Cholesterol-carrying molecules are critical for good health, but they become a nuisance when they start clogging the arteries. This narrowing of the passageways is what causes heart attacks and strokes. Fortunately, a whooshing sound in the arteries could alert health practitioners to danger.
Peripheral artery disease (PAD) is a chronic and progressive disease that paves the way to partial or total vascular occlusion.
The limbs are usually the first body part to suffer because they require higher volumes of oxygen due to physical exertion.
As blood flow hinders, sufferers are likely to experience pain, cramping, or heaviness during exercise, which usually subsides with rest.
But during diagnostic examinations, health practitioners may look for a particular sound to diagnose the disease.
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The body says: “Your doctor may find signs of PAD during a physical exam, such as a weak or absent pulse below a narrowed area of your artery, whooshing sounds over your arteries that can be heard with a stethoscope.”
The body adds poor wound healing in the area where your blood flow is restricted and decreased blood pressure in your affected limb could also be signs of narrowed arteries.
High cholesterol is deemed one of the biggest contributors to the condition because it consists mainly of low-lipoprotein molecules, which latch onto the inner lining of the arteries.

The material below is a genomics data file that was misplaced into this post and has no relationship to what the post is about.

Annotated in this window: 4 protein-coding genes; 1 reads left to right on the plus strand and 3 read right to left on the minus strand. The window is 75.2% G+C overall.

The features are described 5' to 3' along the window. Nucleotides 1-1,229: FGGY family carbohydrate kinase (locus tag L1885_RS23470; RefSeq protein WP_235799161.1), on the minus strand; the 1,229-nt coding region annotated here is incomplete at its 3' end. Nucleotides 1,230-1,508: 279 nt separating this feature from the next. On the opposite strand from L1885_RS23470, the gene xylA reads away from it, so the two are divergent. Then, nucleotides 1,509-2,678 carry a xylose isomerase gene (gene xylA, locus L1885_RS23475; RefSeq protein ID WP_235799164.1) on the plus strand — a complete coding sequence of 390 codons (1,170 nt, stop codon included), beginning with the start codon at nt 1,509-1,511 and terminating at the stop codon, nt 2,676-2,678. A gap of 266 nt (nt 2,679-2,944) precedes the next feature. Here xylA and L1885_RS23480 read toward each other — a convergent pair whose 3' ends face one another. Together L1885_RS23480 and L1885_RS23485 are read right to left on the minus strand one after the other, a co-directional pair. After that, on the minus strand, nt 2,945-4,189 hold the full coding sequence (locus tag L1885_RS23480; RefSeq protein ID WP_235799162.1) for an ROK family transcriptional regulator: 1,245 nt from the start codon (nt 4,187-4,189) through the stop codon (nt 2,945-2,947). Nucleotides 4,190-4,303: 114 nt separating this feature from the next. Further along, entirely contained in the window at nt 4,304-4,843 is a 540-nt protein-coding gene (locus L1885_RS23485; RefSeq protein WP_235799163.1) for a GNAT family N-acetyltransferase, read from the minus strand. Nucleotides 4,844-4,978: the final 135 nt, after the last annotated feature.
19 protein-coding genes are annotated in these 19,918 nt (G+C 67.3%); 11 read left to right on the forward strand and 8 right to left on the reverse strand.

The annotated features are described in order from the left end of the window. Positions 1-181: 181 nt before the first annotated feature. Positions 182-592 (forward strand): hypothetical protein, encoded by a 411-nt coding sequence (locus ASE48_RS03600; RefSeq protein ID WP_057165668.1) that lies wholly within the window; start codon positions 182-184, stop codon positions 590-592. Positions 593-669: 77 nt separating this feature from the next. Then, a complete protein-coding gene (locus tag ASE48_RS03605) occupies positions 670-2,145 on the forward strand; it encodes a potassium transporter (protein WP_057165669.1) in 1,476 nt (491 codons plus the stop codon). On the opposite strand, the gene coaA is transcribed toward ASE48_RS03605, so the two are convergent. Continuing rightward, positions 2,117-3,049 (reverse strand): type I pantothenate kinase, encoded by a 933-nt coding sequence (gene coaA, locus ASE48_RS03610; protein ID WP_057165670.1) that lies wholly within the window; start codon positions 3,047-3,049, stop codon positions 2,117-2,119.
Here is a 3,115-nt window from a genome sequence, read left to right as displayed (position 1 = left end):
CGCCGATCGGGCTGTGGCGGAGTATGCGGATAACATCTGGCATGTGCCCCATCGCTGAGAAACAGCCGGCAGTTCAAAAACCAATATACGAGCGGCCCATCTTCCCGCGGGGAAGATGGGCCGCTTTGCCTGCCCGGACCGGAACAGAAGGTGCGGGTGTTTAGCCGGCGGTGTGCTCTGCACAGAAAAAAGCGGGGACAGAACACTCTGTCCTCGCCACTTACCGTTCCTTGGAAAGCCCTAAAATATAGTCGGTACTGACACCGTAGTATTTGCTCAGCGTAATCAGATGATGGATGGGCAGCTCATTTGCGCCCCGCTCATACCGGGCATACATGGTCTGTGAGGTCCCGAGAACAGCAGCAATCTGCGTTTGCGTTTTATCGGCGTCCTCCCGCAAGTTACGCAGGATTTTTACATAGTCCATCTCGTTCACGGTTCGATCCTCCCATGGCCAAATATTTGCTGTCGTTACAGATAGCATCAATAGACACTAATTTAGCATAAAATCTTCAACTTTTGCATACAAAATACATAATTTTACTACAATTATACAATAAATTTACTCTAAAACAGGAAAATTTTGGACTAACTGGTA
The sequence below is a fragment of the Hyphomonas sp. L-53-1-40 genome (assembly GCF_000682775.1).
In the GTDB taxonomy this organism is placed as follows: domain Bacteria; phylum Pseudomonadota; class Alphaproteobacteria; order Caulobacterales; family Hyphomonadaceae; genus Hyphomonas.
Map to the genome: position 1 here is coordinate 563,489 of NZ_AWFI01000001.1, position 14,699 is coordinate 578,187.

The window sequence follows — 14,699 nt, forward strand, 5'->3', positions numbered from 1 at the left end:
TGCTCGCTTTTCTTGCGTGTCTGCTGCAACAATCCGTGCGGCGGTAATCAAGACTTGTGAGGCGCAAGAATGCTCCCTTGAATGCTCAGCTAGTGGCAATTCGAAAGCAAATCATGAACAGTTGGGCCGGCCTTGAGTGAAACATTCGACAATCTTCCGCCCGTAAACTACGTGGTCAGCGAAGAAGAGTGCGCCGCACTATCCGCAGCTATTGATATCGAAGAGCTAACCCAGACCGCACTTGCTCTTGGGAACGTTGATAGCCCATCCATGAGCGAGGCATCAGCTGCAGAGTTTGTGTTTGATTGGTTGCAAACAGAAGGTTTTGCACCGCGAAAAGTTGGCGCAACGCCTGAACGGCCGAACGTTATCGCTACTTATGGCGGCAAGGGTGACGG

A number of measures can help correct cholesterol levels, but adherence to a healthy diet is of the utmost importance.
Harvard Health explains: “Changing what foods you eat can lower your cholesterol and improve the armada of fats floating through your bloodstream.
“Adding foods that lower LDL, the harmful cholesterol-carrying particle that contributes to artery-clogging atherosclerosis is the best way to achieve a low cholesterol diet.”
Foods that deliver soluble fibre are particularly helpful because they bind to lipids circulating inside the digestive tract and drag them out of the body.
Plant sterols, found predominantly in legumes and nuts, have a chemical structure that enables them to decrease cholesterol absorption.
Finally, oats can prevent the reabsorption of cholesterol in the gut and has other known benefits for blood lipids.
Exercise is another invaluable weapon for lowering cholesterol levels, and physical activity does have to be rigorous to produce results.
In research published in the Journal of Obesity, it emerged people who were overweight and obese, who walked, jogged and cycled significantly improved their cholesterol levels.
Coupled with a healthy diet, exercise could help lower LDL cholesterol levels by as much as 40 percent, producing results comparable to those seen with statins.
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